How to Pass a 100-Hour Salt Spray Test for Electroless Nickel

Q. One of our most recent requirements is to pass a 100-hour salt spray test with our current medium phosphorus electroless nickel process. Our present EN does not seem to pass this test on a consistent basis. How we can pass this test?


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Q. We are a Nadcap-approved plating facility located in the U.S. One of our most recent requirements is to pass a 100-hour salt spray test with our current medium phosphorus electroless nickel process. Our present EN does not seem to pass this test on a consistent basis. How we can pass this test?

A. As most people know, EN coatings have been recommended for many years as an excellent choice for a corrosion resistant coating for many applications. Salt spray testing happens to be one of many tests selected to determine if the coating is acceptable or not. Salt spray testing is utilized as a form of a corrosion test for many coatings, but in most EN applications, it represents more of a porosity test than anything else. Meeting or surpassing 100 hours for medium Phos EN is certainly at its upper range of capability. However, under the right conditions, plating shops throughout the U.S. have achieved this on a consistent basis. 

Here are some suggestions that will help you understand EN, and how EN can pass this rigid requirement:

Phosphorus in Deposit. EN coatings are an alloy of nickel and phosphorus. The amount of phosphorus in the deposit dictates the crystallinity of the deposit. Generally, the higher the phosphorus content, the higher the amorphous nature of the coating and hence corrosion resistance. Typically, mid phos EN chemistries have a %P range of 4-9 percent. Select the higher ranges, if possible, to achieve the more amorphous deposit.

Many of the RoHS-compliant EN chemistries available today tend to be in the lower phosphorus range. Keeping pHs at the lower recommended ranges can raise %P levels higher, thus providing a less crystalline deposit.

Heavy Metal Brighteners/Stabilizers. Many EN chemistries also use heavy metals for stabilizers and brighteners. Their presence can be deleterious to the deposit. Micro-pitting and porosity of the deposit have been found to be directly attributable to the presence of certain stabilizers. The elimination or reduction of their usage can be advantageous.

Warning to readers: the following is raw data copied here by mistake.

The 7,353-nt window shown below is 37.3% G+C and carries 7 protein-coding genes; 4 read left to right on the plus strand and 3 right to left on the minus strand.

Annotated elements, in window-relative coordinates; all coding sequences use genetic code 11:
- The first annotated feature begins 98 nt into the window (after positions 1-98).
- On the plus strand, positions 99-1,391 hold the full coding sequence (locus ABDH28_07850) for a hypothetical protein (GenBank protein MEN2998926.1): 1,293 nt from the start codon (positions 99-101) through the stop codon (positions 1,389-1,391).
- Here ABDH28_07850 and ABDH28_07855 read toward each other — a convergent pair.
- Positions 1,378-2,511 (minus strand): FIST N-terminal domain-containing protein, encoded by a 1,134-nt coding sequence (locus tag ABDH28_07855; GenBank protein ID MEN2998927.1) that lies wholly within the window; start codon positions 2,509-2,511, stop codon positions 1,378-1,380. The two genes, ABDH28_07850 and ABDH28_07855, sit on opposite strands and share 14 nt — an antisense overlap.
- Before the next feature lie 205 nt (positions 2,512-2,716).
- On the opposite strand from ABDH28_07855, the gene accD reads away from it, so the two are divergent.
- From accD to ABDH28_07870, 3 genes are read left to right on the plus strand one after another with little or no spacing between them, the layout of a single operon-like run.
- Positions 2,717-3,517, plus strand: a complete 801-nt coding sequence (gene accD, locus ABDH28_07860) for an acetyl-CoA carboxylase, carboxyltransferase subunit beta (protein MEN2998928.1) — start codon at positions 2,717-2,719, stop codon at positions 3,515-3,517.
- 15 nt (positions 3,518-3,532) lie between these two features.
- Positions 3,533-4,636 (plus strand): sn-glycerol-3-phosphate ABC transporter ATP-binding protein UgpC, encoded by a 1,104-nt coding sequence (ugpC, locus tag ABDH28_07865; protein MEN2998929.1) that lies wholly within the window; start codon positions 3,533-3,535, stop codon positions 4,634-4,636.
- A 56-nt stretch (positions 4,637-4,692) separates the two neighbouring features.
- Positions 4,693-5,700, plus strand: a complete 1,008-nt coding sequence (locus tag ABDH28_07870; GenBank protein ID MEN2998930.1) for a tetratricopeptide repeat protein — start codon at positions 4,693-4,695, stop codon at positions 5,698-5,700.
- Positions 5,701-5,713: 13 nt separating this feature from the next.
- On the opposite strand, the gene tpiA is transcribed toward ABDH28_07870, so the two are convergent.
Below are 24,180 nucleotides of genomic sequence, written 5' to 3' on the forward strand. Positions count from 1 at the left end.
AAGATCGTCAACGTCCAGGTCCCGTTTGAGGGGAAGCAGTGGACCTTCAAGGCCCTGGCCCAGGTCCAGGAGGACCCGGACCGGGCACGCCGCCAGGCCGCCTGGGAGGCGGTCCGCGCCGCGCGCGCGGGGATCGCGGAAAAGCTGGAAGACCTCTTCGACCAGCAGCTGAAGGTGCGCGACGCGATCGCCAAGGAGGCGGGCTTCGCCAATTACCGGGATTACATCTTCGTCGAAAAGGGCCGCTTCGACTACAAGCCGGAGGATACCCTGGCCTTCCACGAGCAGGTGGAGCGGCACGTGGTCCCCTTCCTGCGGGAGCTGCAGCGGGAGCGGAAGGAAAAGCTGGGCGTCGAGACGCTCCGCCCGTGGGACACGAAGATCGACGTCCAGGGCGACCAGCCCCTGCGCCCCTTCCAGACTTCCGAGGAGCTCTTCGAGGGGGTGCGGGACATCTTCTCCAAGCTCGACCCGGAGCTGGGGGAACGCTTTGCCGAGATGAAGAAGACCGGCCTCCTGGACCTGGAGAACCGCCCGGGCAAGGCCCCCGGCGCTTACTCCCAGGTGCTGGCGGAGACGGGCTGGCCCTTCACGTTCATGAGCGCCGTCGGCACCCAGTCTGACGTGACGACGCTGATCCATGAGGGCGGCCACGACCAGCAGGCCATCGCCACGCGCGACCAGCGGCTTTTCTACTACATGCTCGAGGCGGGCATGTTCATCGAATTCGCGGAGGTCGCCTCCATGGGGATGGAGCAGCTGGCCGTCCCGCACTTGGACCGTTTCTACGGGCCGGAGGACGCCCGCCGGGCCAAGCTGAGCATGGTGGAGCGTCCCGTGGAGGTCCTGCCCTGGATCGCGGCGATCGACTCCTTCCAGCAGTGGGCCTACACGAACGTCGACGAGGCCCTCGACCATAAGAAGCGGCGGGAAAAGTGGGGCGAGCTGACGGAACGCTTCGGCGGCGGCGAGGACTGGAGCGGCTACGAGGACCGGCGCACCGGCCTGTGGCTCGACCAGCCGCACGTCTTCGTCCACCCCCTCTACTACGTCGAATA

Age of EN Chemistry. As EN baths age, the stress of the EN deposit generally becomes more tensile. High tensile stress values can lead to more brittle deposits and sometimes cracking, which can lead to premature salt spray failures or bad adhesion.

Deposit Thickness. The minimum thickness that will give consistent values in salt spray tests for EN is 0.5 mils. EN deposits have an inherent degree of porosity below that value. Coatings of 1.0 -2.0 mils will generally give better results but may not be practical or cost effective.

Substrate Quality. The incoming surface quality of the part is paramount to produce consistent results. Generally, parts or panels with less sharp edges and smoother surface texture will give better results.
Pretreatment. Good surface preparation is also critical for consistent, reliable results. Excellent alkaline cleaning and uniform acid pickling are critical in creating a uniform active surface for the EN chemistry to initiate upon. Over-etching the substrate with strong alkaline cleaners (aluminum) or strong acidic solutions (steel) will set up premature failure. Initial uniform crystal growth is mandatory to create a uniform deposit with little or no porosity.

Duplex Coatings. Use of a high phosphorus EN overlayer or underlayer will absolutely help improve the salt spray values of the overall coating. But make sure this is acceptable to the manufacturer of the part before introducing this modification—many times it is not an option.

Chrome Rinse. It has also been proven that the addition of a final chrome rinse can be advantageous in sealing porosity and increasing salt spray results. Unfortunately for RoHS applications, this type of rinse is out of favor due to the potential presence of hexavalent chrome. 

Excellent EN Control. Finally, maintaining pH, temperature, nickel and hypo-concentrations is paramount to providing consistent quality deposits. Low temperatures, pHs, or nickel or hypo-concentrations can and will lead to inconsistent results.

In conclusion, it is possible to meet and exceed 100-hour salt spray with mid phosphorus EN. The suggestions should result in not only achieving salt spray success but also fewer rejects and overall positive results. As more engineers recommend EN coatings for aerospace, electronics and automotive applications, passing salt spray criteria is becoming increasingly important.   


Michael is president of Metal Chem Inc. Visit metalchem-inc.com.



Originally published in the May 2017 issue.